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UN Security Council: A card-sharp at the table

29-09-2018, 18:57

Orange juice, jam and biscuits are on the table for a working breakfast served for the foreign ministers of the five permanent members of the UN Security Council.

Seated to either side of Sergey Lavrov are Foreign Minister of France Jean-Yves Le Drian (whom the Russian Foreign Minister was scheduled to meet one-on-one in the afternoon) and Chinese Foreign Minister Wang Yi (the meeting with him was yesterday, like with UN Secretary-General Antonio Guterres).

But British Foreign Secretary Jeremy Hunt, wasn’t able to bring himself to ask for a personal meeting with Sergey Lavrov given all the groundless accusations Theresa May has leveled at Russia. How could he look him in the eye? And yet, he told the media that a meeting did take place. In all evidence, he was trying to save face. “This is just more of the same cheating by our British colleagues,” Foreign Ministry Spokesperson Maria Zakharova commented.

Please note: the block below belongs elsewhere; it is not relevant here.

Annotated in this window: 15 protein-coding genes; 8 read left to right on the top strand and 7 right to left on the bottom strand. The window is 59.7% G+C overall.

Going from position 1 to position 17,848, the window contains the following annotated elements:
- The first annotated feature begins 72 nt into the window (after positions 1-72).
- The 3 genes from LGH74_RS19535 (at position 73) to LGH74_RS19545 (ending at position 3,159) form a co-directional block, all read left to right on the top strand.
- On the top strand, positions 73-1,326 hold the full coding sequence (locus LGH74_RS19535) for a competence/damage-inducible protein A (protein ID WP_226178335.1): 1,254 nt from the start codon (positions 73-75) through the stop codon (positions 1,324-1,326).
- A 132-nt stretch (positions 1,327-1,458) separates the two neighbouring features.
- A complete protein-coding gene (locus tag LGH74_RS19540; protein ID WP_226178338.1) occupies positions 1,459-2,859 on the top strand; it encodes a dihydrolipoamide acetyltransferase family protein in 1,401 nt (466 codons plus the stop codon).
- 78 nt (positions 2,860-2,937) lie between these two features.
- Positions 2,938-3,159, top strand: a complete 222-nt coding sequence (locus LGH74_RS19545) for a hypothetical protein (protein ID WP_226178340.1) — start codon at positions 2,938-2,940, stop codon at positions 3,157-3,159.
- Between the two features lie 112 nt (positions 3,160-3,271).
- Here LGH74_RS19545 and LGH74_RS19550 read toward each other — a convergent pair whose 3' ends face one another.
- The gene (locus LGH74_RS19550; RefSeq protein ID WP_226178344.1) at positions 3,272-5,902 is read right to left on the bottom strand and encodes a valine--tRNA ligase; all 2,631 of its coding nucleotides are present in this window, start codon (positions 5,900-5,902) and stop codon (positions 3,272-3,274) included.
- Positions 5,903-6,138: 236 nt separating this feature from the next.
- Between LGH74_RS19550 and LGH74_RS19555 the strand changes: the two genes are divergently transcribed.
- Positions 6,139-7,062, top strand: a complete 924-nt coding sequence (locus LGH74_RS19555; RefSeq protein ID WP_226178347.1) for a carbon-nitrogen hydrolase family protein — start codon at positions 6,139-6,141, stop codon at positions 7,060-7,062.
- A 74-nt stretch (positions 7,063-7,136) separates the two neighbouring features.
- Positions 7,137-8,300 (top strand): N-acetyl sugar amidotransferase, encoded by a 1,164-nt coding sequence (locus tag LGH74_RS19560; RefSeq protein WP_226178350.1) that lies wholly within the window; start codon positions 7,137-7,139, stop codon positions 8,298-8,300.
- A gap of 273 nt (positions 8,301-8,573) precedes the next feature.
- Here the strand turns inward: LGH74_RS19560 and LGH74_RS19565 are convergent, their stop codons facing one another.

Journalists were allowed for just thirty seconds at the working breakfast that preceded the Security Council’s meeting on North Korea. US Secretary of State Mike Pompeo, who was to preside over the UN Security Council meeting, was no longer going to be able to smilingly evade saying what was in store for the DPRK.


“TRUST IS THE KEY TO SOLVING THE KOREAN PROBLEM”

Pompeo showed his cards during the Security Council meeting. He called for continued pressure on North Korea: “Enforcement of UN Security Council’s sanctions must continue vigorously and without fail until we realise final, fully verified denuclearisation.”

At the meeting, Pompeo’s position was supported by the UK, the Netherlands and France. Sergey Lavrov expressed a different point of view: North Korea’s steps to denuclearise should proceed in parallel with the relaxation of sanctions. 

Even as Pyongyang makes a point of showing openness to cooperation, the West is continuing to tighten North Korean sanctions. Lavrov described this policy as “ill-timed,” reminding everyone that any negotiations were a “two-way street.”